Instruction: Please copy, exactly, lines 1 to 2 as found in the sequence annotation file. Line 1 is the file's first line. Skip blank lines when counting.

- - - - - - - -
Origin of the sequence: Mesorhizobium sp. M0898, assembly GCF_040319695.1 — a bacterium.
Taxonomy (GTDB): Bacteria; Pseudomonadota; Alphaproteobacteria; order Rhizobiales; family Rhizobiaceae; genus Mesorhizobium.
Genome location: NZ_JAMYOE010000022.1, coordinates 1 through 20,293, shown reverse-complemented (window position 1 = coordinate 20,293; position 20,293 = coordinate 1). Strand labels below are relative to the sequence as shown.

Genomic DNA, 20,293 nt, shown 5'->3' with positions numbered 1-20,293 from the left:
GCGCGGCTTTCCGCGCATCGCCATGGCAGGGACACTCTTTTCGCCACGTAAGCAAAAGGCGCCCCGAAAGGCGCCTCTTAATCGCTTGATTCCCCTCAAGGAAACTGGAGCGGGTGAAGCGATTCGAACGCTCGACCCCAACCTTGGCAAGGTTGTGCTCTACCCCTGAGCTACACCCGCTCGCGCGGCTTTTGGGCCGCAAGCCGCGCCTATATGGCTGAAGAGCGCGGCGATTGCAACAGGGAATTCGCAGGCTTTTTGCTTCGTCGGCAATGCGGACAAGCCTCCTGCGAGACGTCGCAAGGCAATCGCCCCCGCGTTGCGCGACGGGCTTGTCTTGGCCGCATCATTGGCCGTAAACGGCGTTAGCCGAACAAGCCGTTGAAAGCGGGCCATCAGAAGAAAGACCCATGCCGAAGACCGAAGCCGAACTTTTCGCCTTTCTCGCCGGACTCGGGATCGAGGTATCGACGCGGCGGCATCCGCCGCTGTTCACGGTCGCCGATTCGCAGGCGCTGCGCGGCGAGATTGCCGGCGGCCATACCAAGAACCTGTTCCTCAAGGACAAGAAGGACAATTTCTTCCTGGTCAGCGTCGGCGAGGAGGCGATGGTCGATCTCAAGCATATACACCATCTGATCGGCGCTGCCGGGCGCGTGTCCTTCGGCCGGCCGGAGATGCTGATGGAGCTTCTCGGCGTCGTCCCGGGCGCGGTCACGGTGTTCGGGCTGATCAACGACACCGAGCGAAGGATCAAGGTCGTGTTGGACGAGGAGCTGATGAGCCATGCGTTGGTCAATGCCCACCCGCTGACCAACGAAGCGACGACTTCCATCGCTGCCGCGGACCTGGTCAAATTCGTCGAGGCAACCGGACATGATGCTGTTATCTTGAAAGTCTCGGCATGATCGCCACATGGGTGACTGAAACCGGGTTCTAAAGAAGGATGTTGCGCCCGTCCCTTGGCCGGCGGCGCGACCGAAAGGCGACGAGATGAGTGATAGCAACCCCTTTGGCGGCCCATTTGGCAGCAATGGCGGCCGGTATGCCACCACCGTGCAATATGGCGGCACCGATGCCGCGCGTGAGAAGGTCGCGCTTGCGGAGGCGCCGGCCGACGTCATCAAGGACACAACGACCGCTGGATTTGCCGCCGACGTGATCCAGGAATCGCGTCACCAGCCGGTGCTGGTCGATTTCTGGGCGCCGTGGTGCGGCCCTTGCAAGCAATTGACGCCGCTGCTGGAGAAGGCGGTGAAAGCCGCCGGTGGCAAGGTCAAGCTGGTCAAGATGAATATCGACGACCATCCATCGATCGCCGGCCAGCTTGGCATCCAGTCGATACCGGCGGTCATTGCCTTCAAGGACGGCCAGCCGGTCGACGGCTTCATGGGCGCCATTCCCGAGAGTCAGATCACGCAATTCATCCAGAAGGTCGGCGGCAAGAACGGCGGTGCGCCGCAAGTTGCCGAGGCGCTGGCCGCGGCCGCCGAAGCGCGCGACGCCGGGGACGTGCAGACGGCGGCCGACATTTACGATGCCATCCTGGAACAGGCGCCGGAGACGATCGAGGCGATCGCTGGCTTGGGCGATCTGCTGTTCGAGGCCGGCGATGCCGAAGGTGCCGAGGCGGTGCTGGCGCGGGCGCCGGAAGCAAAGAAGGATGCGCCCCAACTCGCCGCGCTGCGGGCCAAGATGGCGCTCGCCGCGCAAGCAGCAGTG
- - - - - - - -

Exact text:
Origin of the sequence: Mesorhizobium sp. M0898, assembly GCF_040319695.1 — a bacterium.
Taxonomy (GTDB): Bacteria; Pseudomonadota; Alphaproteobacteria; order Rhizobiales; family Rhizobiaceae; genus Mesorhizobium.